Background During the past several decades, the American College of Surgeons has led efforts to standardize trauma care through their trauma center verification process and Trauma Quality Improvement Program. Despite these endeavors, great variability remains among trauma centers functioning at the same level. Little research has been conducted on the correlation between trauma center organizational structure and patient outcomes. We are attempting to close this knowledge gap with the Comparative Assessment Framework for Environments of Trauma Care (CAFE) project.
Methods Our first action was to establish a shared terminology that we then used to build the Ontology of Organizational Structures of Trauma centers and Trauma systems (OOSTT). OOSTT underpins the web-based CAFE questionnaire that collects detailed information on the particular organizational attributes of trauma centers and trauma systems. This tool allows users to compare their organizations to an aggregate of other organizations of the same type, while collecting their data.
Results In collaboration with the American College of Surgeons Committee on Trauma, we tested the system by entering data from three trauma centers and four trauma systems. We also tested retrieval of answers to competency questions.
Discussion The data we gather will be made available to public health and implementation science researchers using visualizations. In the next phase of our project, we plan to link the gathered data about trauma center attributes to clinical outcomes.
- United States
- delivery of health care
- health care economics and organizations
- surveys and questionnaires
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Contributors As PI of the CAFE project MB created the outline of the CAFE system and planned and supervised its implementation and assessment. He is the curator of the Ontology of Organizational Structures of Trauma centers and Trauma systems (OOSTT) and the main author of the current article. JB and NDS were key contributors to the development of the CAFE system and its implementation and contributed to the research and writing of the background section of this article. JD led the CAFE-related research at the American College of Surgeons Committee on Trauma. He supervised the initial data collection for the CAFE system at the ACS. NB provided technical support in transferring the CAFE code from the University of Arkansas for Medical Sciences to the University of Florida. In this capacity she made modifications to the CAFE code and environment. SB is responsible for CAFE reporting and contributed by analyzing and presenting the research process during the years. She also provided copyediting for the current publication. JU is the key software developer who developed the CAFE system in collaboration with MB. He also conducted the assessment of the OOSTT definitions by subject matter experts. RJW provided input from his experience as a trauma surgeon and ACS-COT official during all aspects of planning, implementation, and evaluation of the CAFE system. KWS provided insight on aspects of implementation, evaluation and future use of the ACS system. All authors contributed to the writing of the article and reviewed its content.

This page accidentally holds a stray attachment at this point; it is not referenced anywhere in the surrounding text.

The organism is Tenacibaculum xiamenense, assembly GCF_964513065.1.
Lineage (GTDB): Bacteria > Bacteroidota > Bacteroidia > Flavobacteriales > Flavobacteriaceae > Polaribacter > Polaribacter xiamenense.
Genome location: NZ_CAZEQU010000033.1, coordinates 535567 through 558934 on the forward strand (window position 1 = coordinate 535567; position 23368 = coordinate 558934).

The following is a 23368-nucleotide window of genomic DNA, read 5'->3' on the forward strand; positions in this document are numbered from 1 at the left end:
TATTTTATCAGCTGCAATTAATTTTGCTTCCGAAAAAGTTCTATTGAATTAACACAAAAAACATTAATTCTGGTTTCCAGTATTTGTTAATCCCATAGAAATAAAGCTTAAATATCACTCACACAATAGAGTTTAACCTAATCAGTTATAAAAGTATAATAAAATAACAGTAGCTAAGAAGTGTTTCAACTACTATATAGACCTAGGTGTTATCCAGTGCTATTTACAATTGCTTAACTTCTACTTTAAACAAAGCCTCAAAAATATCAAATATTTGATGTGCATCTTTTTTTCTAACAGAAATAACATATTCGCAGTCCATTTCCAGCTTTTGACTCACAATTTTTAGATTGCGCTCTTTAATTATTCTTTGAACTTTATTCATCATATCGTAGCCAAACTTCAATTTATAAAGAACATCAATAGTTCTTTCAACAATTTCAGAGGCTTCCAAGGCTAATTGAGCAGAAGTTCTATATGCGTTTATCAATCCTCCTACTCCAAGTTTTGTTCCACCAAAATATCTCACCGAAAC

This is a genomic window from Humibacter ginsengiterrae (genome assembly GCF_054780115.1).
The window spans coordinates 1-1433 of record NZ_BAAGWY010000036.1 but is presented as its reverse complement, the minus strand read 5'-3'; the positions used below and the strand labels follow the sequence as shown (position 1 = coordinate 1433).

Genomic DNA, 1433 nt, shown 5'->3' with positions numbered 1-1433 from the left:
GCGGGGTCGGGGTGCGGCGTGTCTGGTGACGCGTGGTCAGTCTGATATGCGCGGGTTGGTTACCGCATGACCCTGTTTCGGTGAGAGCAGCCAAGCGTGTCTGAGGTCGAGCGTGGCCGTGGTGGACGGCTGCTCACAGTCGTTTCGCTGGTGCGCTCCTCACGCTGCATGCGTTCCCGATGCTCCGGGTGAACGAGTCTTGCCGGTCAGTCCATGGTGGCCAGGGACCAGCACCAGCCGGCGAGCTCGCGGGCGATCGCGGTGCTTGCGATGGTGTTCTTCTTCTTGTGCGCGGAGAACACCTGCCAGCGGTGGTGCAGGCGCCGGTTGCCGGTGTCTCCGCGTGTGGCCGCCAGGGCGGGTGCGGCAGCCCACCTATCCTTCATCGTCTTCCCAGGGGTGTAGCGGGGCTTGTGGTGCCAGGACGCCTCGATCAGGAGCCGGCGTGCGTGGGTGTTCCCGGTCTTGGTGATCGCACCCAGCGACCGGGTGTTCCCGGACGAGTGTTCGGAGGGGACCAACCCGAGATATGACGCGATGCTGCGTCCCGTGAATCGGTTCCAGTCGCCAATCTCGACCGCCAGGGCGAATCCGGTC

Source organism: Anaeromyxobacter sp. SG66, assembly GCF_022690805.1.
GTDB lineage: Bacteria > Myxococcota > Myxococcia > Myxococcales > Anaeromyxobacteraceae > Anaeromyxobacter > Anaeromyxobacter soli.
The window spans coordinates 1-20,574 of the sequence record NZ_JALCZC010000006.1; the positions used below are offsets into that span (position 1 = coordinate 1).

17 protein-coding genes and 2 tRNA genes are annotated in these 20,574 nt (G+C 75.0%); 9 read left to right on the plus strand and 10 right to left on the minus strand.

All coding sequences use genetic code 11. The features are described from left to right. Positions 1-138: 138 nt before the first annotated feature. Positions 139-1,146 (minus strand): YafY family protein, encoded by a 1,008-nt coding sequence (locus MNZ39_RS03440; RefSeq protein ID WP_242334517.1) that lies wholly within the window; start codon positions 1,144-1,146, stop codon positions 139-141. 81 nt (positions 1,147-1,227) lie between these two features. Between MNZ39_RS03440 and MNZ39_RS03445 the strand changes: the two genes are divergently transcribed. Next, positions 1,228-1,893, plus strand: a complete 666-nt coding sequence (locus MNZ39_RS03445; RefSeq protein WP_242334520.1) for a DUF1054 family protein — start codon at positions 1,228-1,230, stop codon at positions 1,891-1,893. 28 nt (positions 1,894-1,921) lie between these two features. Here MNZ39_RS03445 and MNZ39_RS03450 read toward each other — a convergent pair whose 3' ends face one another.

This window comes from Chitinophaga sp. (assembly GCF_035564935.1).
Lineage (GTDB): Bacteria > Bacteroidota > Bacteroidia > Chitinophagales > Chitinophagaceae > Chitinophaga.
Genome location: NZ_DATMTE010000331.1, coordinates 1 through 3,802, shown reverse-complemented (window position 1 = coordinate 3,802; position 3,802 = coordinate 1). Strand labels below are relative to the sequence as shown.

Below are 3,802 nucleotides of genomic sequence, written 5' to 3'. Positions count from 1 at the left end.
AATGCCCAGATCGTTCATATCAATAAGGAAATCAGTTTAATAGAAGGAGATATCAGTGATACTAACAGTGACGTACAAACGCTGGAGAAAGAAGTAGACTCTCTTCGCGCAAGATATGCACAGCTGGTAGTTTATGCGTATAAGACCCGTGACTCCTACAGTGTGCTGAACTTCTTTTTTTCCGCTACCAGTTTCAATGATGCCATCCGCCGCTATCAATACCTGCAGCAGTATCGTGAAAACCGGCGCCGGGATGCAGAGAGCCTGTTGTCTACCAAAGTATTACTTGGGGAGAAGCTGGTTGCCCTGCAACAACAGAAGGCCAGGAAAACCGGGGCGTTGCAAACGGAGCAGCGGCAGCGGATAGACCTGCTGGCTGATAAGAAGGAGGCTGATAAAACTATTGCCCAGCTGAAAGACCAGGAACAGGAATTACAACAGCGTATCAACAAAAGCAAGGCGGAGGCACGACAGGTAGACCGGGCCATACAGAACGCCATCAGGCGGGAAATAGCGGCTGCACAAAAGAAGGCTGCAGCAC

Funding The research presented in this article is funded by the National Institute of General Medical Sciences of the National Institutes of Health under award number R01GM111324.
Competing interests None declared.
Patient consent for publication Not required.
Ethics approval This research was deemed exempt by the University of Florida Institutional Review Board per IRB201902564.
Provenance and peer review Not commissioned; externally peer reviewed.
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